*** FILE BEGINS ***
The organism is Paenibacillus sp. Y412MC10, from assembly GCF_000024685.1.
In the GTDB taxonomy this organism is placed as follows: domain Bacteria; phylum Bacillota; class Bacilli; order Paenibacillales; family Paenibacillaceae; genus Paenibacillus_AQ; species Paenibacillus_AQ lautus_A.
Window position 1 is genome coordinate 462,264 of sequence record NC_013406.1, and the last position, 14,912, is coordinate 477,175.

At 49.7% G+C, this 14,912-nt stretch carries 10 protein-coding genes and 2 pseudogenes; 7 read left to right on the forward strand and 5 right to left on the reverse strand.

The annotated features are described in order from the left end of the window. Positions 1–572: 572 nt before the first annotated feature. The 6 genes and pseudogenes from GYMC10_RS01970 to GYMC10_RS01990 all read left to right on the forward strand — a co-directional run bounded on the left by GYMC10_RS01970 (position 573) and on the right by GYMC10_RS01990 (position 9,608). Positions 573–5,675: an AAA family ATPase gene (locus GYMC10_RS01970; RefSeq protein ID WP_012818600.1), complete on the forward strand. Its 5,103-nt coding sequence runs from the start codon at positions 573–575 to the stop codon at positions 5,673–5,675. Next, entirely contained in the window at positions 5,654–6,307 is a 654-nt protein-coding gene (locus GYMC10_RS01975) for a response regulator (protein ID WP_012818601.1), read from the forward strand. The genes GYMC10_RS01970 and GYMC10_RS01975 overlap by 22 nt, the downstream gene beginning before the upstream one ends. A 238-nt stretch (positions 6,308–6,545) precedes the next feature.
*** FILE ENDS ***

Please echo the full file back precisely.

The organism is Paenibacillus sp. Y412MC10, from assembly GCF_000024685.1.
In the GTDB taxonomy this organism is placed as follows: domain Bacteria; phylum Bacillota; class Bacilli; order Paenibacillales; family Paenibacillaceae; genus Paenibacillus_AQ; species Paenibacillus_AQ lautus_A.
Window position 1 is genome coordinate 462,264 of sequence record NC_013406.1, and the last position, 14,912, is coordinate 477,175.

At 49.7% G+C, this 14,912-nt stretch carries 10 protein-coding genes and 2 pseudogenes; 7 read left to right on the forward strand and 5 right to left on the reverse strand.

The annotated features are described in order from the left end of the window. Positions 1–572: 572 nt before the first annotated feature. The 6 genes and pseudogenes from GYMC10_RS01970 to GYMC10_RS01990 all read left to right on the forward strand — a co-directional run bounded on the left by GYMC10_RS01970 (position 573) and on the right by GYMC10_RS01990 (position 9,608). Positions 573–5,675: an AAA family ATPase gene (locus GYMC10_RS01970; RefSeq protein ID WP_012818600.1), complete on the forward strand. Its 5,103-nt coding sequence runs from the start codon at positions 573–575 to the stop codon at positions 5,673–5,675. Next, entirely contained in the window at positions 5,654–6,307 is a 654-nt protein-coding gene (locus GYMC10_RS01975) for a response regulator (protein ID WP_012818601.1), read from the forward strand. The genes GYMC10_RS01970 and GYMC10_RS01975 overlap by 22 nt, the downstream gene beginning before the upstream one ends. A 238-nt stretch (positions 6,308–6,545) precedes the next feature.